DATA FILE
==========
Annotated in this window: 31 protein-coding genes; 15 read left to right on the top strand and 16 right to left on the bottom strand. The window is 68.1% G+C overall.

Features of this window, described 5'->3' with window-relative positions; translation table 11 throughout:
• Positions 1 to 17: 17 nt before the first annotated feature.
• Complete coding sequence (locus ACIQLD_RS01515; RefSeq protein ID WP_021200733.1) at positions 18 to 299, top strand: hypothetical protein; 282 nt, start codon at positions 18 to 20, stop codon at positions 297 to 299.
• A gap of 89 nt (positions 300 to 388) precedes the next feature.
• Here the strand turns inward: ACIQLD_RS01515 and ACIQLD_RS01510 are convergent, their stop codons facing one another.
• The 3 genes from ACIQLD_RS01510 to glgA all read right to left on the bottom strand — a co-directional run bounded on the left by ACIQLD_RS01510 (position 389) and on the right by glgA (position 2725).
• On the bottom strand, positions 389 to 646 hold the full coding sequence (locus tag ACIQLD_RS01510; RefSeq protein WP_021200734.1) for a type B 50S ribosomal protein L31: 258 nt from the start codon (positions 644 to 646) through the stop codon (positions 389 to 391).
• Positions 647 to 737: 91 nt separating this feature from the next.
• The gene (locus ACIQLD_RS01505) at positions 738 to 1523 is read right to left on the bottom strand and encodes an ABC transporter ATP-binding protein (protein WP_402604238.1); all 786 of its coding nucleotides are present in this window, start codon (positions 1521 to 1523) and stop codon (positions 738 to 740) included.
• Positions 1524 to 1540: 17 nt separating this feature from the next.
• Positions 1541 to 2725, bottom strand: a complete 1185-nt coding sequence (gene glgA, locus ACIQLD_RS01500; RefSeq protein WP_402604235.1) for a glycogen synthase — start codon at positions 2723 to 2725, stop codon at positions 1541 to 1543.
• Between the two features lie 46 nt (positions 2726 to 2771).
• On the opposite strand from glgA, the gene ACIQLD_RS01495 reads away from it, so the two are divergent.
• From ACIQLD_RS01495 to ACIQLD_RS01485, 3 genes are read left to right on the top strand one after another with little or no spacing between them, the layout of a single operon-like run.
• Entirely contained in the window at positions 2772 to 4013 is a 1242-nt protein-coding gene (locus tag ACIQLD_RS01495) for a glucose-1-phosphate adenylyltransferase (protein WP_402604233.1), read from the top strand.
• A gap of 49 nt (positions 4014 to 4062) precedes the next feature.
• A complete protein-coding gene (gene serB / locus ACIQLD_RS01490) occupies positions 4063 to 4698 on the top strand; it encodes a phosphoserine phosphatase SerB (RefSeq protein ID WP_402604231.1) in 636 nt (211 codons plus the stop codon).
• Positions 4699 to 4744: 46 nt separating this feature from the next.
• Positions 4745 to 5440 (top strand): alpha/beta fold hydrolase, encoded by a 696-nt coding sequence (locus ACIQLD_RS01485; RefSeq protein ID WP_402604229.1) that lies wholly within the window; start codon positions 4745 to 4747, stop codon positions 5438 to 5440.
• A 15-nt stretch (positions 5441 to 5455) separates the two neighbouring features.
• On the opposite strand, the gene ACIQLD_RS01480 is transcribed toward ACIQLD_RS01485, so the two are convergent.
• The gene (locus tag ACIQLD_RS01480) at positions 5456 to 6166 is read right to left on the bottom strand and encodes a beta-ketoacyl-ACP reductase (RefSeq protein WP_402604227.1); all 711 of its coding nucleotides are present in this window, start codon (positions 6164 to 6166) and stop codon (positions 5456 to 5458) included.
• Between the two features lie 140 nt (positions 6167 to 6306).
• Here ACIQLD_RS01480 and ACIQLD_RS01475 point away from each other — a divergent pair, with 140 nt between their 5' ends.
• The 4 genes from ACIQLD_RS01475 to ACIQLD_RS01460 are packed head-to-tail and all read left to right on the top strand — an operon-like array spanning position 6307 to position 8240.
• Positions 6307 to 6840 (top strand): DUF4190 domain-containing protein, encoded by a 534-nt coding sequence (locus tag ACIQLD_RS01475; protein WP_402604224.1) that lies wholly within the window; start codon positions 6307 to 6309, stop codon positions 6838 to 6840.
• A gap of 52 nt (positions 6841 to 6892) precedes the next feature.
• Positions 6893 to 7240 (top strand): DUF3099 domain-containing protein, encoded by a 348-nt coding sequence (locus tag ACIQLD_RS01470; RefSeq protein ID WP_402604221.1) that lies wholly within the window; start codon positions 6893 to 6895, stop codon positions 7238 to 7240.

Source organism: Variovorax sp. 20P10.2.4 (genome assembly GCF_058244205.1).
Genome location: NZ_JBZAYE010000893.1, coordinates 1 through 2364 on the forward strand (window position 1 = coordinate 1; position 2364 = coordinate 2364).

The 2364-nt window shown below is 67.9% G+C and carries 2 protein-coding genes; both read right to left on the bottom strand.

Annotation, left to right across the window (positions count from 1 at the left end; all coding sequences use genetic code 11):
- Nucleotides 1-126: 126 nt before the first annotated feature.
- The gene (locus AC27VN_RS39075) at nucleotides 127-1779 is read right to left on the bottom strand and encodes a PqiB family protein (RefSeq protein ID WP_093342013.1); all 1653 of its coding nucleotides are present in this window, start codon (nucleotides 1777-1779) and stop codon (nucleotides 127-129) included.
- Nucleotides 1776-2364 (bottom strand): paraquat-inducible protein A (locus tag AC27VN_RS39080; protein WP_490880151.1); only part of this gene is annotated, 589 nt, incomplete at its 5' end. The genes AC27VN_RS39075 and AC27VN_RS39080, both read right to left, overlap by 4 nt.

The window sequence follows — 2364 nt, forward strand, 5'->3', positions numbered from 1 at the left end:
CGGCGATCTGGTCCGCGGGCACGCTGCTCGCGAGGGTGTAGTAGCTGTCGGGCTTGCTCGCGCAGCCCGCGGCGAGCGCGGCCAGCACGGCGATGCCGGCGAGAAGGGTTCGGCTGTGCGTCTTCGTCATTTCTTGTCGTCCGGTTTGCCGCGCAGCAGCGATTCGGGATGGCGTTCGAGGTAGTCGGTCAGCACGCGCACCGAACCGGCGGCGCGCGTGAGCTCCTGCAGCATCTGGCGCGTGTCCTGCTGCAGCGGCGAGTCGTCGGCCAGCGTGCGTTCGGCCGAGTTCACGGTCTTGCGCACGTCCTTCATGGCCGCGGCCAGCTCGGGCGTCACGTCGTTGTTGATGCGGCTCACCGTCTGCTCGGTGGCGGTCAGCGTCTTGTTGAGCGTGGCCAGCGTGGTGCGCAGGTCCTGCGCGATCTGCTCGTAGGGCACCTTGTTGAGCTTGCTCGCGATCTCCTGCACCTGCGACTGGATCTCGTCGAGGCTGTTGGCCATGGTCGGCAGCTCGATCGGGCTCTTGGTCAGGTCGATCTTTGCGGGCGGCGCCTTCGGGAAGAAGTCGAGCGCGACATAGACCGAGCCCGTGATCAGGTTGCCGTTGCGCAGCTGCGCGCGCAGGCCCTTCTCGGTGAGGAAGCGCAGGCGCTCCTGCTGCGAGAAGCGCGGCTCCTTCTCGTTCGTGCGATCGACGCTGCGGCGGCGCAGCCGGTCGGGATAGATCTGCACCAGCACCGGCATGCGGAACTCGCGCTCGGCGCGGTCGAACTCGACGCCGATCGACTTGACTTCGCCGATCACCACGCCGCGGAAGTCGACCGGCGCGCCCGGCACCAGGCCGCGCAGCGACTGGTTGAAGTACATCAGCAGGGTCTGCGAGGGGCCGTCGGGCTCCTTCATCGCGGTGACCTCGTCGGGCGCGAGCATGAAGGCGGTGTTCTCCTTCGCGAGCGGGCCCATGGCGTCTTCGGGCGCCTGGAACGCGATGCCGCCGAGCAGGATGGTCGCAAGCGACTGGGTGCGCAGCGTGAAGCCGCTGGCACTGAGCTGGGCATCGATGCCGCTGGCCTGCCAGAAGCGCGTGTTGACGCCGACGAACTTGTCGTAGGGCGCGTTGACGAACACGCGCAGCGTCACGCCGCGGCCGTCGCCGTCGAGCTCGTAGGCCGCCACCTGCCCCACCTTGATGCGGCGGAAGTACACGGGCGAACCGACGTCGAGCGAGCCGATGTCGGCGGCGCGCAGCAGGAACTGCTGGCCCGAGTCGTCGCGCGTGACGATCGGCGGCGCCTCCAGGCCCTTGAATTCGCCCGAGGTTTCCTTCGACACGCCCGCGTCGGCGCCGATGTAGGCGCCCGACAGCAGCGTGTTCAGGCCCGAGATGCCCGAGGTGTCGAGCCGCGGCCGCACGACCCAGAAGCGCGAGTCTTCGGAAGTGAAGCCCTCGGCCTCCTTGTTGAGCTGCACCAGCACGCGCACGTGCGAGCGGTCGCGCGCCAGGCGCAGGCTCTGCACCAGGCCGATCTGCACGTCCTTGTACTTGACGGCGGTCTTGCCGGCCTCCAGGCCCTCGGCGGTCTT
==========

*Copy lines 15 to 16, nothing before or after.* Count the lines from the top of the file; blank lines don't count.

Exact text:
• From ACIQLD_RS01495 to ACIQLD_RS01485, 3 genes are read left to right on the top strand one after another with little or no spacing between them, the layout of a single operon-like run.
• Entirely contained in the window at positions 2772 to 4013 is a 1242-nt protein-coding gene (locus tag ACIQLD_RS01495) for a glucose-1-phosphate adenylyltransferase (protein WP_402604233.1), read from the top strand.